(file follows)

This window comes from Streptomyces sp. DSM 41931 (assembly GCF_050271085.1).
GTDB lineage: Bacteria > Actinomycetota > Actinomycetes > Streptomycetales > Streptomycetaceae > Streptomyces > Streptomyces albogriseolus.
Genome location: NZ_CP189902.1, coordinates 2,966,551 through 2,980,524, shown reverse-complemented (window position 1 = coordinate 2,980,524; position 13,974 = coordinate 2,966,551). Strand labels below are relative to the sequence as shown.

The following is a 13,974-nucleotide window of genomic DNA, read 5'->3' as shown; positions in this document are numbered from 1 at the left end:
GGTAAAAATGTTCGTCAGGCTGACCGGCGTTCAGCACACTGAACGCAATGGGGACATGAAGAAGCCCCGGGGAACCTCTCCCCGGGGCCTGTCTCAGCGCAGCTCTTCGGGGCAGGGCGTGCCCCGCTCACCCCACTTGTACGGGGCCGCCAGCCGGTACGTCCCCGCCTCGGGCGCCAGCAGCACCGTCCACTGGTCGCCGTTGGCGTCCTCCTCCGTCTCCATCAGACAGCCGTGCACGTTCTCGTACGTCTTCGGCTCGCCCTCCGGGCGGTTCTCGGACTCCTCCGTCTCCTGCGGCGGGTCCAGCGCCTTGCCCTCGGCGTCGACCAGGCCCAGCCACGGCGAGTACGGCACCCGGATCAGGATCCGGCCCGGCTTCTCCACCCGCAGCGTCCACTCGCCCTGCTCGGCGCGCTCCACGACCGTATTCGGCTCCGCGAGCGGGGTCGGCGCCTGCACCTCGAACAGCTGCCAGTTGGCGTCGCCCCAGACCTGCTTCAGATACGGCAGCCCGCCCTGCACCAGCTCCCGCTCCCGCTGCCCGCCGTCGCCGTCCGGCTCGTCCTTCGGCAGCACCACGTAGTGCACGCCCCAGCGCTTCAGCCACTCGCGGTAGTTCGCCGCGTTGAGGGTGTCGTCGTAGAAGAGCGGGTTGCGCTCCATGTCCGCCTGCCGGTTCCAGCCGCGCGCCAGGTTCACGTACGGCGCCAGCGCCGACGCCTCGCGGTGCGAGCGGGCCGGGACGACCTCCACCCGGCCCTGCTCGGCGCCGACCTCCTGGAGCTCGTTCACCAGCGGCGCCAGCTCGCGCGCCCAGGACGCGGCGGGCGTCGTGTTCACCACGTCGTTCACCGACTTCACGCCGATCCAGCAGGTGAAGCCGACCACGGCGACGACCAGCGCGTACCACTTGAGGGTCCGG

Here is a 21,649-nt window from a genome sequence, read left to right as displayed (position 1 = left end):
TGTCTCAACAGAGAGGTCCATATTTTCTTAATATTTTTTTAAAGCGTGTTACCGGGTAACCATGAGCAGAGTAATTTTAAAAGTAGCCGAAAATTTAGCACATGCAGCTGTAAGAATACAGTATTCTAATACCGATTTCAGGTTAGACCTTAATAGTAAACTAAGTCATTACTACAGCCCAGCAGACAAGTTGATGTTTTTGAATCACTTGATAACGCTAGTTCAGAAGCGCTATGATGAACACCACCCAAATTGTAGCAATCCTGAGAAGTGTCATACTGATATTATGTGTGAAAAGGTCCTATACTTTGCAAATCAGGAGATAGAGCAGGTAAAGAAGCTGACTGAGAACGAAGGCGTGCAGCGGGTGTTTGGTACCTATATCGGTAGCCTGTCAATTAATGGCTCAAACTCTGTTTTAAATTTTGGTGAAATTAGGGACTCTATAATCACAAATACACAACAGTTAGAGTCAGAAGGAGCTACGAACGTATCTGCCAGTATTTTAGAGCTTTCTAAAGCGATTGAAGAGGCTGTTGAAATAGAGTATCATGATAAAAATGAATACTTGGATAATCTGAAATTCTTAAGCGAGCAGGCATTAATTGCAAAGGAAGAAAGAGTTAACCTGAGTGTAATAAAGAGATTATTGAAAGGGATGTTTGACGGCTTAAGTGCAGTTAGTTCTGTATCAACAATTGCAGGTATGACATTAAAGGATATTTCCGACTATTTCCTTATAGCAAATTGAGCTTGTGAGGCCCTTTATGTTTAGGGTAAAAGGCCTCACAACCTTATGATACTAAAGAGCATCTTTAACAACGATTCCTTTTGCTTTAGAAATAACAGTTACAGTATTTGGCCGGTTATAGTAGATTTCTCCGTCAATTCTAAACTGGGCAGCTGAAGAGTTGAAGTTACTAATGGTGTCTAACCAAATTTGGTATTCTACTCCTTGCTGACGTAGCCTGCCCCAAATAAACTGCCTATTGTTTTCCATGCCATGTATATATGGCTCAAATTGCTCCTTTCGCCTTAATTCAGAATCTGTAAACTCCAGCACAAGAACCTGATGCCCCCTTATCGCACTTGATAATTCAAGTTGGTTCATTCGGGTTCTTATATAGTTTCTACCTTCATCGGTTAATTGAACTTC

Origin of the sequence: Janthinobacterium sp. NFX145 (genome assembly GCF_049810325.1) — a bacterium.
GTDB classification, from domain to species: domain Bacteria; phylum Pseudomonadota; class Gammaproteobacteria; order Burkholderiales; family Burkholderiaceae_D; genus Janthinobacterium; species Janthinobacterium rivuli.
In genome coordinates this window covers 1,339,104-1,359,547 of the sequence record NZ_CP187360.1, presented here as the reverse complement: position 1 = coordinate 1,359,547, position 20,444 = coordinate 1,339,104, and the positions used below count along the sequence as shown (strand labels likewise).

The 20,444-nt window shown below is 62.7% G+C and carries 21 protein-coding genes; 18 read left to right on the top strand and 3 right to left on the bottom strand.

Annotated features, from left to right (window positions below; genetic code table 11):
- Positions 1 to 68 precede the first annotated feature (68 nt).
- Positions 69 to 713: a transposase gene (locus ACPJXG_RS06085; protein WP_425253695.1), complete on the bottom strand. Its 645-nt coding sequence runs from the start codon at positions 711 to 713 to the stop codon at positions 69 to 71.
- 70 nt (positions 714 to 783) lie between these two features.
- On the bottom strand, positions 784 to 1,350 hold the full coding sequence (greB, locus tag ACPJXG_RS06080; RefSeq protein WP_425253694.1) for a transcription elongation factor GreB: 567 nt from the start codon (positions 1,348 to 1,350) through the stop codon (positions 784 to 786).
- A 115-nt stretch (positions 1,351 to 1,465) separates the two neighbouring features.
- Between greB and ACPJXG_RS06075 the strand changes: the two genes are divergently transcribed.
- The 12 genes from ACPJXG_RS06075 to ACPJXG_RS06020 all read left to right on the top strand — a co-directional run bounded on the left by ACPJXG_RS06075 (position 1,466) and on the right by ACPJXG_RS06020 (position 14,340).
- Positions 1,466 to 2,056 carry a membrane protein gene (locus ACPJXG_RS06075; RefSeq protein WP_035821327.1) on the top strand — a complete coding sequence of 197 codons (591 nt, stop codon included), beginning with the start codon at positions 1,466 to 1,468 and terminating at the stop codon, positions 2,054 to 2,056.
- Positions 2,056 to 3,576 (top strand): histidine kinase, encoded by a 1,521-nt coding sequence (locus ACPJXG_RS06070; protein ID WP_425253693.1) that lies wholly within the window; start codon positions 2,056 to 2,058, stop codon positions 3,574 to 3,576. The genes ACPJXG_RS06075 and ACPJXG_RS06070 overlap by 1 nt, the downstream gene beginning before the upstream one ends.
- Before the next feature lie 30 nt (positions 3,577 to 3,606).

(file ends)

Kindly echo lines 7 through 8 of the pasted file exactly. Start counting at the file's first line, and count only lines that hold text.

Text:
TGTCTCAACAGAGAGGTCCATATTTTCTTAATATTTTTTTAAAGCGTGTTACCGGGTAACCATGAGCAGAGTAATTTTAAAAGTAGCCGAAAATTTAGCACATGCAGCTGTAAGAATACAGTATTCTAATACCGATTTCAGGTTAGACCTTAATAGTAAACTAAGTCATTACTACAGCCCAGCAGACAAGTTGATGTTTTTGAATCACTTGATAACGCTAGTTCAGAAGCGCTATGATGAACACCACCCAAATTGTAGCAATCCTGAGAAGTGTCATACTGATATTATGTGTGAAAAGGTCCTATACTTTGCAAATCAGGAGATAGAGCAGGTAAAGAAGCTGACTGAGAACGAAGGCGTGCAGCGGGTGTTTGGTACCTATATCGGTAGCCTGTCAATTAATGGCTCAAACTCTGTTTTAAATTTTGGTGAAATTAGGGACTCTATAATCACAAATACACAACAGTTAGAGTCAGAAGGAGCTACGAACGTATCTGCCAGTATTTTAGAGCTTTCTAAAGCGATTGAAGAGGCTGTTGAAATAGAGTATCATGATAAAAATGAATACTTGGATAATCTGAAATTCTTAAGCGAGCAGGCATTAATTGCAAAGGAAGAAAGAGTTAACCTGAGTGTAATAAAGAGATTATTGAAAGGGATGTTTGACGGCTTAAGTGCAGTTAGTTCTGTATCAACAATTGCAGGTATGACATTAAAGGATATTTCCGACTATTTCCTTATAGCAAATTGAGCTTGTGAGGCCCTTTATGTTTAGGGTAAAAGGCCTCACAACCTTATGATACTAAAGAGCATCTTTAACAACGATTCCTTTTGCTTTAGAAATAACAGTTACAGTATTTGGCCGGTTATAGTAGATTTCTCCGTCAATTCTAAACTGGGCAGCTGAAGAGTTGAAGTTACTAATGGTGTCTAACCAAATTTGGTATTCTACTCCTTGCTGACGTAGCCTGCCCCAAATAAACTGCCTATTGTTTTCCATGCCATGTATATATGGCTCAAATTGCTCCTTTCGCCTTAATTCAGAATCTGTAAACTCCAGCACAAGAACCTGATGCCCCCTTATCGCACTTGATAATTCAAGTTGGTTCATTCGGGTTCTTATATAGTTTCTACCTTCATCGGTTAATTGAACTTC

Origin of the sequence: Janthinobacterium sp. NFX145 (genome assembly GCF_049810325.1) — a bacterium.